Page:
Under candlelight, dressed in keffiyehs, more than 150 students gathered at the center of the University of Miami campus in remembrance of all those lost in Gaza, and in Israel, since war broke out on Oct. 8.
100 candles, representing the 6,400 Israeli and Palestinian lives lost in the conflict, lined the stairs of the Rock. As the vigil took place, a reported 700 further lives were lost in Gaza, raising the Palestinian death toll to 5,700.
“There is sadness and grief at the loss we feel – so shocking in its horror, so great in its numbers, and so gripping in its connection to each and every one of us,” Ramsey Shihadeh, former co-president of Arab Students Union and organizer of the vigil, said in his address.
“The numbness we felt first at the sight of leveled buildings in Gaza and in the lifeless, charred bodies of countless children, now assumes the reality of names and faces human tears and family dreams, forever torn apart.”
The vigil, hosted by Arab Students Union, uplifted the voices of Palestinian students and opened a space on campus for all to mourn with the inclusion of three religious leaders. Imam Nasir Ahmad, Father Richard Vigoa and Rabbi Brant Rosen each spoke to the crowd, leading them in prayer.
“We have to be like the air that all of us breathe right now. The air is not limited to one religion, it is not limited to one nation, is not limited to one tribe. Air gives itself to every life that God has evolved on this planet and religion,” Ahmad said.
Rosen, the Rabbi of Tzedek Chicago, co-founded the Jewish Voice for Peace Rabbinical Council, uniting Rabbis in seeking justice for Palestinians and Israelis.
“We have seen our loved ones and our community members clinging to this belief that Jewish trauma and grief can and should be used as an excuse to bring the very same genocidal violence that we have faced onto the Palestinian people” he said in a recording played at the vigil.
Gaza has been under a “complete siege” by Israel following Hamas’ attack, putting over 2 million people at risk of dehydration or starvation and leaving one in three hospitals non-functional in Gaza, according to the World Health Organization.
An estimated 1.4 million Gazans have also been displaced after an Israeli order to leave north Gaza and the dropping of thousands of tonnes of bombs. The historic Church of St. Porphyrius, several mosques including Al Gharbi Mosque and 41 United Nations Relief and Works Agency for Palestine Refugees in the Near East (UNRWA) installations, including schools, have been destroyed in the Gaza Strip.
In mourning the devastation and planning the vigil, the inclusion of the Rabbi and the Israeli death toll was important to Shihadeh.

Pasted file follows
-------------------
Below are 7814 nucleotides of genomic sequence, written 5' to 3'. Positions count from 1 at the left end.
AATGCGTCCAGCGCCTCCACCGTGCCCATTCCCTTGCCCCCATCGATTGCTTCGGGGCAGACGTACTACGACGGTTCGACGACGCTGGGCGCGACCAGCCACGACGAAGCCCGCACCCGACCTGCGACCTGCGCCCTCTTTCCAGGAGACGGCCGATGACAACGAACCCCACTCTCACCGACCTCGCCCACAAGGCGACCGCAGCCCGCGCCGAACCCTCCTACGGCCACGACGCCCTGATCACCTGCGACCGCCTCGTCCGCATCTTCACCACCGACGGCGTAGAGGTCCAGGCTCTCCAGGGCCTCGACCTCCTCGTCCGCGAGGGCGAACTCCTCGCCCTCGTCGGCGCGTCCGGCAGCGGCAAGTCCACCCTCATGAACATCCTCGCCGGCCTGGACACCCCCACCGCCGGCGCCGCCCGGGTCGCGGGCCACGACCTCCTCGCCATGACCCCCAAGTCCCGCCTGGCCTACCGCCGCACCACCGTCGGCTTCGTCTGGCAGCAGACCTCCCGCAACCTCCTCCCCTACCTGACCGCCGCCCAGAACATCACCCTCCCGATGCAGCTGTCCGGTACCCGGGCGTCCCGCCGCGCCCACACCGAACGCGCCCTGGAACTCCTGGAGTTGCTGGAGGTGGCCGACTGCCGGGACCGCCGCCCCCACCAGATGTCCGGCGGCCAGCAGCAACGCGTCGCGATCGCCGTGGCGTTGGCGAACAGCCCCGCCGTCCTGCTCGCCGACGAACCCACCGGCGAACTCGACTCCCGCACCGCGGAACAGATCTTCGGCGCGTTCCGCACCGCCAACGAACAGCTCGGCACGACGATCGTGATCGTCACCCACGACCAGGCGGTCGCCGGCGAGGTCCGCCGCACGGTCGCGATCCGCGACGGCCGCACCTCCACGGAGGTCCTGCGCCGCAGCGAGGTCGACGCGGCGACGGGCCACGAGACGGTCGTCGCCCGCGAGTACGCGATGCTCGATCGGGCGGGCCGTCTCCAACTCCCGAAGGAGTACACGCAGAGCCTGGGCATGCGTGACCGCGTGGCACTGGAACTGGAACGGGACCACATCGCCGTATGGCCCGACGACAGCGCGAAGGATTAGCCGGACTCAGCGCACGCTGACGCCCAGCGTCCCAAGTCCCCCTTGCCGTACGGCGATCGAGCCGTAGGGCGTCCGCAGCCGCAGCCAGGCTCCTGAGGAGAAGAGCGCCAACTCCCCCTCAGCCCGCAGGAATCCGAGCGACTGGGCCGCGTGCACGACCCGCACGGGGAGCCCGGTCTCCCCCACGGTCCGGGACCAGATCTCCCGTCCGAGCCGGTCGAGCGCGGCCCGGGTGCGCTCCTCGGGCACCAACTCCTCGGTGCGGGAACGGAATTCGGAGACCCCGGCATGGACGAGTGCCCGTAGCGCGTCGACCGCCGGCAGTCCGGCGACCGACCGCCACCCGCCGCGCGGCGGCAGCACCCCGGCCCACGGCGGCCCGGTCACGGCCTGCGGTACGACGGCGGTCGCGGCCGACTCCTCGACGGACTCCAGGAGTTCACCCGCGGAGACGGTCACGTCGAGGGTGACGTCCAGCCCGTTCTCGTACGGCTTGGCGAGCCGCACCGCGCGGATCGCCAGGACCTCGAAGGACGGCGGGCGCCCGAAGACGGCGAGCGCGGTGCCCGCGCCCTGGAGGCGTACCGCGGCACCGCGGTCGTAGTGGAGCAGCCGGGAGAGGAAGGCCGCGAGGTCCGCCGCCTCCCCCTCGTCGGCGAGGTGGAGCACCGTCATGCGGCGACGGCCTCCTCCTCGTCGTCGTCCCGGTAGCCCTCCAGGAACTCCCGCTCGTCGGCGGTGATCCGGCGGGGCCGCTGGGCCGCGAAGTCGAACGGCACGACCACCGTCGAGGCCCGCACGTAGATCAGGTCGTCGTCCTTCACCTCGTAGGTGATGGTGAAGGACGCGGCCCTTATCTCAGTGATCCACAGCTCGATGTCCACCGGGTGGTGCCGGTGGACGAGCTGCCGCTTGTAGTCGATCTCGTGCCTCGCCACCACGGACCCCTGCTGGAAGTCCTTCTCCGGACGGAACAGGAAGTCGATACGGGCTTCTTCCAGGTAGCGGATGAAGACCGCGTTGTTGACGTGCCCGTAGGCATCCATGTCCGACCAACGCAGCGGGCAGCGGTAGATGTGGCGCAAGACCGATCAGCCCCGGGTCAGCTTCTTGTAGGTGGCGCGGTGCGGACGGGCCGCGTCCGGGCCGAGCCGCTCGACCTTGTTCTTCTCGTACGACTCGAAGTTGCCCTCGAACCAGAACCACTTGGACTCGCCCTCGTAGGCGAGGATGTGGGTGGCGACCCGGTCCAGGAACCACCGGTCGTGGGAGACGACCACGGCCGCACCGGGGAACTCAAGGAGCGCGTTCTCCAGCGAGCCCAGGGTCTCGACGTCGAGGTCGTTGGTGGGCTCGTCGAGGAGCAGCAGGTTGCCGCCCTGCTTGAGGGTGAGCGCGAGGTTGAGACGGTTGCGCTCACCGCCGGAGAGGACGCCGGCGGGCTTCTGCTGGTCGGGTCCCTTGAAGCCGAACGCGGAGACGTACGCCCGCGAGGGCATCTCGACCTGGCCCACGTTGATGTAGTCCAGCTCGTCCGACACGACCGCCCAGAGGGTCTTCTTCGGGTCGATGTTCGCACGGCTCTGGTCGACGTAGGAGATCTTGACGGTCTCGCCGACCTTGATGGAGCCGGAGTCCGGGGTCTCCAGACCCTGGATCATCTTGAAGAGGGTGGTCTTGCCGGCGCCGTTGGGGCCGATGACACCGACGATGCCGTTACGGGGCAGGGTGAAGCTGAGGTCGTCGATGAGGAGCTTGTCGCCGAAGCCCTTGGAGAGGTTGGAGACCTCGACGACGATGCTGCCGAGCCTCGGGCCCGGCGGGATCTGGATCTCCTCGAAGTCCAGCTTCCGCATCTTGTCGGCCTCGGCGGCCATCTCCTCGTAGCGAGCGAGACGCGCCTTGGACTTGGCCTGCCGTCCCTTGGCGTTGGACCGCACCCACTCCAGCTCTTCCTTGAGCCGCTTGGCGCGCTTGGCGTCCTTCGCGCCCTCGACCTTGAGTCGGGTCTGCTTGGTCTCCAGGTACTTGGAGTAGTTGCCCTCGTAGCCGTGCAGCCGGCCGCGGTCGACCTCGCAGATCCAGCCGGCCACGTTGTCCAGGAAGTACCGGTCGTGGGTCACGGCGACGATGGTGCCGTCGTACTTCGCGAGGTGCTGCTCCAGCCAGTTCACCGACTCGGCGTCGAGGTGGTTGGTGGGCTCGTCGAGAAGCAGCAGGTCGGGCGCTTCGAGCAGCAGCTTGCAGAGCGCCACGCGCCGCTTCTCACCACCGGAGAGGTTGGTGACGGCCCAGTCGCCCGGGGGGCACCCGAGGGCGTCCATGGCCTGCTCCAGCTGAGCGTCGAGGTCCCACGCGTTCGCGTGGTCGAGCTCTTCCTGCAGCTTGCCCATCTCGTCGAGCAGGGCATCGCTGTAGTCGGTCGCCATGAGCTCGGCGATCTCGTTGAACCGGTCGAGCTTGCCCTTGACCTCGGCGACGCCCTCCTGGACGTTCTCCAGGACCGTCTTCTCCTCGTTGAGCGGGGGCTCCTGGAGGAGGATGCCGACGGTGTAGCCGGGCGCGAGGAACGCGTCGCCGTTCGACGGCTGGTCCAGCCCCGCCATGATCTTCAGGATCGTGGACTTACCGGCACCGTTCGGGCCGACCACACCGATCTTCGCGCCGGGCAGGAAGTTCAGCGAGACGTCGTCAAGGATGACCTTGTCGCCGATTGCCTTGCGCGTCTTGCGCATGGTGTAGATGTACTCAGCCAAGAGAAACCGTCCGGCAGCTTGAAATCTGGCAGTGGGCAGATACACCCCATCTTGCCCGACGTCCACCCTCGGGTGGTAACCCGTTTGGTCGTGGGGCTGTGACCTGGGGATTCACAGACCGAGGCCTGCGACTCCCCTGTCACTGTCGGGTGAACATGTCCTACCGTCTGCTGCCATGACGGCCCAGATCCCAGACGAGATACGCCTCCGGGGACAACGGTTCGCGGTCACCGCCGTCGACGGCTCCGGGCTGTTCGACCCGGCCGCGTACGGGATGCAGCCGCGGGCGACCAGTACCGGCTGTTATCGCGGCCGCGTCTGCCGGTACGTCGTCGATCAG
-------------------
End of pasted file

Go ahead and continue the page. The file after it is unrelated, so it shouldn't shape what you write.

“If I’m going to stand here and bring awareness to the Palestinians that were killed, I have to also bring awareness to the Israeli civilians that were killed,” he said. “They deserve representation too.”
While a night of solidarity, the vigil also filled a gap in acknowledgement for Palestinians on campus.
“There’s not really anybody speaking for the Palestinians, which is why we’re here doing this. We want the Palestinian voices to be heard,” junior health science major and current co-president of Arab Students Union Liza Houraney said. “It’s not okay for their hurt, for their pain to be brushed off.”
On Oct. 9, UM President Julio Frenk sent a message to the UM community announcing “solidarity with the people of Israel.” The statement included one mention of “innocent Palestinians, Druze, Bedouins” in the region, but there has been no follow-up as the Palestinian death toll climbs.
“I think it’s great to express your sympathies with the Israelis that passed. I think it’s really important to condemn the actions of Hamas,” Shihadeh said.
“But we also want representation on our end. We also want messages from President Frenk condemning the actions of the Israeli government, killing 1,000s of Palestinian civilians. We didn’t get any of that.”
For at least the duration of the 30-minute ceremony, students stood in unity, passing candlelight and support between one another.
“There was so much support that I honestly did not expect,” Houraney said. “It’s just nice seeing that we’re not alone, because sometimes – a lot of the time – we do feel like we are alone.”
The vigil’s presence extended beyond students. UM administrators, professors, community members and former students stood amongst those in attendance.
“When things are bigger than you, it’s important to step forward and take a stance with your community. When something happens in the world that’s like evil and unjust, it affects us collectively,” Palestinian UM graduate Sara Uweyda said. “I’m always going to stand for peace. And I’m always going to stand for what’s right. And that’s what brought me here today.”
Senior political science student, former co-president of the Arab Students Union and fellow leader of the event, Mona Abuzahra was raised in the West Bank. She concluded the evening by reading the names of only a few Gazan civilians killed and a message for the UM community.
“We carry essentially a struggle, aching in our bones, and bear the wounds of generations of trauma. We may appear intact, but we are aching. We need your help,” she said. “We need your help in educating and carrying the legacy of the Palestinians like me.”
For students interested in learning further about the current conflict and its history, a student-led teach-in will be held at the Rock on Wednesday, Oct. 25 from 4 to 6 p.m..